Over One Thousand Gather for Nation’s Largest Annual Conference on Ending Homelessness


National Alliance to End Homelessness

Press Releases | August 12, 2008

July 25, 2008

Contact: Lauren Wright
202-942-8246, lwright@naeh.org

Senator Patty Murray (D-WA) and HUD Secretary Steve Preston Join Nan Roman, President of the National Alliance to End Homelessness, to Address Latest Achievements and Challenges in Ending Homelessness

Washington, DC – On July 28-30, homeless advocates, government officials, agency leaders, and homeless individuals from around the country will gather at the Hyatt Regency in Washington, DC for the National Alliance to End Homelessness’ annual conference.

Sworn in last month as the 14th Secretary of the U.S. Department of Housing and Urban Development, Steve Preston will speak on the administration’s commitment to ending homelessness to a crowd of over one thousand during Tuesday’s plenary.

“With more resources, better reporting, and targeted housing programs, we’re making progress in reducing chronic homelessness,” Secretary Preston said. “There is a long way to go to find a more lasting solution. But working with our partners, we are establishing more permanent housing solutions for those who might otherwise be living on our streets.”

Senator Patty Murray (D-WA), a longtime advocate for homelessness issues whose work on the Senate Veterans Affairs Committee has helped secure housing and aid for thousands of homeless veterans, will speak during Wednesday’s plenary along with Fannie Mae Senior Vice President Jeffrey Hayward and Congresswoman Maxine Waters (D-CA).

Through a series of workshops, open discussions, and seminars, homelessness experts and advocates from across the country will present emerging research and model programs in ending homelessness as well as detail how communities across the country can develop and implement plans to end homelessness.

“Despite rising consumer prices and a faltering economy, we’ve seen a dramatic reduction in homelessness in many communities across the country,” said Nan Roman, President of the National Alliance to End Homelessness. “However, significant challenges remain in efforts to end homelessness. The workshops we offer at our annual conference are led by experts who teach participants the strategies that have proven effective — with a focus on developing permanent, affordable housing as a solution to homelessness,” Roman said.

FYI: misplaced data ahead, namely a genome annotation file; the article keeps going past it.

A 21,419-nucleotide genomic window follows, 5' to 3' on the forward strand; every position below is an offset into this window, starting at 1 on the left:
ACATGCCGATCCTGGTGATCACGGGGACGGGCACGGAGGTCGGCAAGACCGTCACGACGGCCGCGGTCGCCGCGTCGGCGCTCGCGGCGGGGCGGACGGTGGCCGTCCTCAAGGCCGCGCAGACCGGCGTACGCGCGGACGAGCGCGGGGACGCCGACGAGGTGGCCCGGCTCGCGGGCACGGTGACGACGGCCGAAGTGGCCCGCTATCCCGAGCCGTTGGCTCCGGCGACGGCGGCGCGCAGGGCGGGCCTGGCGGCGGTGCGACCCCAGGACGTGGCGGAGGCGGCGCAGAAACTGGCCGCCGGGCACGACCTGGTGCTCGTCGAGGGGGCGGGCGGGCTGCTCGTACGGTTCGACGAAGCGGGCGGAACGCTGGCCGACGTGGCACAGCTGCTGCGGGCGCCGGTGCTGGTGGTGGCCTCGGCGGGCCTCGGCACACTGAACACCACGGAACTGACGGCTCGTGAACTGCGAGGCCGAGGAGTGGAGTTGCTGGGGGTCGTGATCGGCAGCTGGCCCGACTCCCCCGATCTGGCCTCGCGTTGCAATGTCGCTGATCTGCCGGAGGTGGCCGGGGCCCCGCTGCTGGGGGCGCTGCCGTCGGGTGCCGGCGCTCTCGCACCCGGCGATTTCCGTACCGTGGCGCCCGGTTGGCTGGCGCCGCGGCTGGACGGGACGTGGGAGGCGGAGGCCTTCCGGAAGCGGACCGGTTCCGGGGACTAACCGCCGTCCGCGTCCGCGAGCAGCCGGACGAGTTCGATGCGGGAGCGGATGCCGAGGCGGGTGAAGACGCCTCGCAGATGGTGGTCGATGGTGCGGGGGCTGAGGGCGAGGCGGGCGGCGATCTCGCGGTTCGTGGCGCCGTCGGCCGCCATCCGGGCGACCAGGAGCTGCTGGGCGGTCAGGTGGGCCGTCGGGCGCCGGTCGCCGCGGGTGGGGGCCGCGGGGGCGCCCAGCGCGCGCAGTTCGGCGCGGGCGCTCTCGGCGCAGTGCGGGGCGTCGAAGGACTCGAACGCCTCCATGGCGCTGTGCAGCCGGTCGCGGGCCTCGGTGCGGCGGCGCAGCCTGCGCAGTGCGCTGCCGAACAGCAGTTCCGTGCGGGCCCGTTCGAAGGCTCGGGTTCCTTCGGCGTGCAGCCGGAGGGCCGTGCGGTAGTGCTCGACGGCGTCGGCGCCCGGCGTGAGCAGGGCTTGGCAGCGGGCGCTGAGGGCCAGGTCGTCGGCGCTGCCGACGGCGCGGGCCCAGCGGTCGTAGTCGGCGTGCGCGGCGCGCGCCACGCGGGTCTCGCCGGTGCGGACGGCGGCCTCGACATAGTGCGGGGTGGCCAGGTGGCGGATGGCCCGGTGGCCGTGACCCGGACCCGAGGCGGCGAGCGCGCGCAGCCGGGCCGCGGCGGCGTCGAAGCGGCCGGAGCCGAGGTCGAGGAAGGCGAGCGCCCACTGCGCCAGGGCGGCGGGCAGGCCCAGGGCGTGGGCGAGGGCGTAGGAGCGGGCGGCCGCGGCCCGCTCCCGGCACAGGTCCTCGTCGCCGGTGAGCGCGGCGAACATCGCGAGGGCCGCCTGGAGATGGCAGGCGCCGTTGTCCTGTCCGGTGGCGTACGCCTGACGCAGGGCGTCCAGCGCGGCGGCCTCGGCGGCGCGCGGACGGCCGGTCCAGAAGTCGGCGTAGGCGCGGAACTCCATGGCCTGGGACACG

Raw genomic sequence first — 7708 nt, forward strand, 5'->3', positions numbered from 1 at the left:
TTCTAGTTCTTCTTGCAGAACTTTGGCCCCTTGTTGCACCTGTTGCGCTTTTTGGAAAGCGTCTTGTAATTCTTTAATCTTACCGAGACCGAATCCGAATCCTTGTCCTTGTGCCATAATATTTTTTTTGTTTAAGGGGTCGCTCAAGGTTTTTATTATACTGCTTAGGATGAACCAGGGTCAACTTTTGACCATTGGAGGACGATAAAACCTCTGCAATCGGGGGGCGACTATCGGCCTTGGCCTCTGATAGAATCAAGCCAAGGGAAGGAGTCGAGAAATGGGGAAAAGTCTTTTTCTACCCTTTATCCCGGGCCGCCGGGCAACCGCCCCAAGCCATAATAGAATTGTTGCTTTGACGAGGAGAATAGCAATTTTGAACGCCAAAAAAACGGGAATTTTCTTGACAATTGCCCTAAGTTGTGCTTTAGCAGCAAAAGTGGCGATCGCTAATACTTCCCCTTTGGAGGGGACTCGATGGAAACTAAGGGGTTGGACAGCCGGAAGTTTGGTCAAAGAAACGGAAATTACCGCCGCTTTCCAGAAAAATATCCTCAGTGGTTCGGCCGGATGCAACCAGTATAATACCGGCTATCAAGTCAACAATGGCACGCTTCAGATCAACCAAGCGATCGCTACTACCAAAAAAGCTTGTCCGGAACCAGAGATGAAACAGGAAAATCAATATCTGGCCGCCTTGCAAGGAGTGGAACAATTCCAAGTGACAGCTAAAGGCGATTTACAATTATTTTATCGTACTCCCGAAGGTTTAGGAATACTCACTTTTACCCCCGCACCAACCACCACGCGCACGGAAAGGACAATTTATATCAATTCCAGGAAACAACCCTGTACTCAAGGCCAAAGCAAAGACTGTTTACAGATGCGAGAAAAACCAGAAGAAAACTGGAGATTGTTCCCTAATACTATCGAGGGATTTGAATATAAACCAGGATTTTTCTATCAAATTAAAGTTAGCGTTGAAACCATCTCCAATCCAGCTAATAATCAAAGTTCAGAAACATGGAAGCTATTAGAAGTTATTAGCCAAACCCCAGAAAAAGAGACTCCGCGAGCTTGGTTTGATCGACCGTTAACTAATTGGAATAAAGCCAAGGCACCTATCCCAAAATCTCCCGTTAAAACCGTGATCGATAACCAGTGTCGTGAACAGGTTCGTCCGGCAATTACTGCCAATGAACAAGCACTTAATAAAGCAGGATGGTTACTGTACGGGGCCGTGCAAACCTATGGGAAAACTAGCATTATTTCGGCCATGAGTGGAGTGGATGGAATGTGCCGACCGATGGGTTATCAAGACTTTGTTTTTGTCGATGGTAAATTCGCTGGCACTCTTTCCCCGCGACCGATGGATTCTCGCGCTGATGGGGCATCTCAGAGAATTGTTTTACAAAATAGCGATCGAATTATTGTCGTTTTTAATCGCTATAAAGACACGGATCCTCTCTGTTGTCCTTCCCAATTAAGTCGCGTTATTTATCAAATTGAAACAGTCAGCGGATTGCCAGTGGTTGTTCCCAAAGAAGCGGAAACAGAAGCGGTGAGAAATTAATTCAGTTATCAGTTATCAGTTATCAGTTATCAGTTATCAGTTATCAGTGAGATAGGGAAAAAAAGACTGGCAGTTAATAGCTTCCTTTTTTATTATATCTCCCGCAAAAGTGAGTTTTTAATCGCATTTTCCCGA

The conference will also feature workshops focusing on the largely unaddressed needs of specific homeless subgroups such as the elderly, youth, and re-entering prisoners.

Conference participants will be invited to visit three programs that have demonstrated success in preventing and ending homelessness in Washington, DC: the Latin American Youth Center, Edgewood/Brookland Family Support Collaborative, and Pathways to Housing DC.

At the federal level and in many communities across the United States, the homeless assistance system is undergoing a dramatic transformation. Over 300 communities across the country have adopted Ten Year Plans to End Homelessness, many with an emphasis on permanent, affordable housing. Most of these plans incorporate a Housing First philosophy. Housing First is an approach to homelessness that focuses on getting people off the streets and into permanent housing, and then, if needed, providing supportive services.

Several communities, like Portland Ore., have shown astonishing results. Portland and the surrounding area of Multnomah County recently experienced a record 70 percent drop in the number of chronically homeless people sleeping outside. Portland focused its efforts on adopting a Housing First initiative while improving discharge planning, outreach, prevention, and employment.

Denver, Colo. and Chicago, Ill. have also seen dramatic reductions in homelessness, with Denver experiencing a record 36 percent drop over two years in the number of chronically homeless people living on the street. Last month the National Alliance to End Homelessness highlighted a report on Chicago’s Ten Year Plan to End Homelessness, which announced a 23 percent drop in the number of homeless families over the last two years.

This shift represents a growing national movement away from managing the problem of homelessness towards ending it. As a result of these efforts, homelessness is being prevented and homeless people are making their way back into stable housing.


The National Alliance to End Homelessness is a nonpartisan, mission- driven organization committed to preventing and ending homelessness in the United States. The Alliance analyzes policy and develops pragmatic, cost- effective policy solutions. Working collaboratively with the public, private, and nonprofit sectors to build state and local capacity, the Alliance provides data and research that lead to stronger programs and policies that help communities achieve their goal of ending homelessness. For more information on The National Alliance to End Homelessness, visit: www.endhomelessness.org